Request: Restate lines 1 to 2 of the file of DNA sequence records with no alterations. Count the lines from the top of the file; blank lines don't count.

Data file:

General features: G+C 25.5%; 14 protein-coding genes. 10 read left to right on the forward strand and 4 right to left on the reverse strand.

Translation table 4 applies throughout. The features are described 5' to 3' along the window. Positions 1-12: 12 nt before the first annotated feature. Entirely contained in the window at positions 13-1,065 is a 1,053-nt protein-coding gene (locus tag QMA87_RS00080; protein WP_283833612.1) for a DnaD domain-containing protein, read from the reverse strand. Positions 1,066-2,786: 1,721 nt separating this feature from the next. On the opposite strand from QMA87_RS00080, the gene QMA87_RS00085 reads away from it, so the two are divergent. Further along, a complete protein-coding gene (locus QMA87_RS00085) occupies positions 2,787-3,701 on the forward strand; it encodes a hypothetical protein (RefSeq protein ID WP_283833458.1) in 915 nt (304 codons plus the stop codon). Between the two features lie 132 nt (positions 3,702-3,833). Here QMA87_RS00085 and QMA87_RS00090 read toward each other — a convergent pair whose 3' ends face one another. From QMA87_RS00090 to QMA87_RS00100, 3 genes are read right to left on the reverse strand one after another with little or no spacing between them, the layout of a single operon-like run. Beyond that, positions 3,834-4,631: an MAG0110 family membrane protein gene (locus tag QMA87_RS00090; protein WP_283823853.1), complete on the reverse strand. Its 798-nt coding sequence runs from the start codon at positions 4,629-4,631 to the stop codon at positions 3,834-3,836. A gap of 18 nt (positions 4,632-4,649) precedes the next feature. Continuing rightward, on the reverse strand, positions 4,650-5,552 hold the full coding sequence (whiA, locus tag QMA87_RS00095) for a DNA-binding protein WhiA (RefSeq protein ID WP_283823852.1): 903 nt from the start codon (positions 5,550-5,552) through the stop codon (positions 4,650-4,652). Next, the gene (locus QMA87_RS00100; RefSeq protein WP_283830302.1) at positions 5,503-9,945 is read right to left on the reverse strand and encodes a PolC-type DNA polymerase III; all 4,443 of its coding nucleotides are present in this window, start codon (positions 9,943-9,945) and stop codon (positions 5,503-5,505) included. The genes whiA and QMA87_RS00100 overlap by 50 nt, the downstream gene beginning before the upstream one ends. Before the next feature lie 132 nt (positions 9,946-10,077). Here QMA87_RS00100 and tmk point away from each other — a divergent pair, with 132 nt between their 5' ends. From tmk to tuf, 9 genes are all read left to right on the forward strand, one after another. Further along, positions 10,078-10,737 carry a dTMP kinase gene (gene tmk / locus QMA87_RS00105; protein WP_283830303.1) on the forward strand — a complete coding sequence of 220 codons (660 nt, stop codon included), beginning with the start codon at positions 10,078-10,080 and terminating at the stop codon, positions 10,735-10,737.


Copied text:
General features: G+C 25.5%; 14 protein-coding genes. 10 read left to right on the forward strand and 4 right to left on the reverse strand.

Translation table 4 applies throughout. The features are described 5' to 3' along the window. Positions 1-12: 12 nt before the first annotated feature. Entirely contained in the window at positions 13-1,065 is a 1,053-nt protein-coding gene (locus tag QMA87_RS00080; protein WP_283833612.1) for a DnaD domain-containing protein, read from the reverse strand. Positions 1,066-2,786: 1,721 nt separating this feature from the next. On the opposite strand from QMA87_RS00080, the gene QMA87_RS00085 reads away from it, so the two are divergent. Further along, a complete protein-coding gene (locus QMA87_RS00085) occupies positions 2,787-3,701 on the forward strand; it encodes a hypothetical protein (RefSeq protein ID WP_283833458.1) in 915 nt (304 codons plus the stop codon). Between the two features lie 132 nt (positions 3,702-3,833). Here QMA87_RS00085 and QMA87_RS00090 read toward each other — a convergent pair whose 3' ends face one another. From QMA87_RS00090 to QMA87_RS00100, 3 genes are read right to left on the reverse strand one after another with little or no spacing between them, the layout of a single operon-like run. Beyond that, positions 3,834-4,631: an MAG0110 family membrane protein gene (locus tag QMA87_RS00090; protein WP_283823853.1), complete on the reverse strand. Its 798-nt coding sequence runs from the start codon at positions 4,629-4,631 to the stop codon at positions 3,834-3,836. A gap of 18 nt (positions 4,632-4,649) precedes the next feature. Continuing rightward, on the reverse strand, positions 4,650-5,552 hold the full coding sequence (whiA, locus tag QMA87_RS00095) for a DNA-binding protein WhiA (RefSeq protein ID WP_283823852.1): 903 nt from the start codon (positions 5,550-5,552) through the stop codon (positions 4,650-4,652). Next, the gene (locus QMA87_RS00100; RefSeq protein WP_283830302.1) at positions 5,503-9,945 is read right to left on the reverse strand and encodes a PolC-type DNA polymerase III; all 4,443 of its coding nucleotides are present in this window, start codon (positions 9,943-9,945) and stop codon (positions 5,503-5,505) included. The genes whiA and QMA87_RS00100 overlap by 50 nt, the downstream gene beginning before the upstream one ends. Before the next feature lie 132 nt (positions 9,946-10,077). Here QMA87_RS00100 and tmk point away from each other — a divergent pair, with 132 nt between their 5' ends. From tmk to tuf, 9 genes are all read left to right on the forward strand, one after another. Further along, positions 10,078-10,737 carry a dTMP kinase gene (gene tmk / locus QMA87_RS00105; protein WP_283830303.1) on the forward strand — a complete coding sequence of 220 codons (660 nt, stop codon included), beginning with the start codon at positions 10,078-10,080 and terminating at the stop codon, positions 10,735-10,737.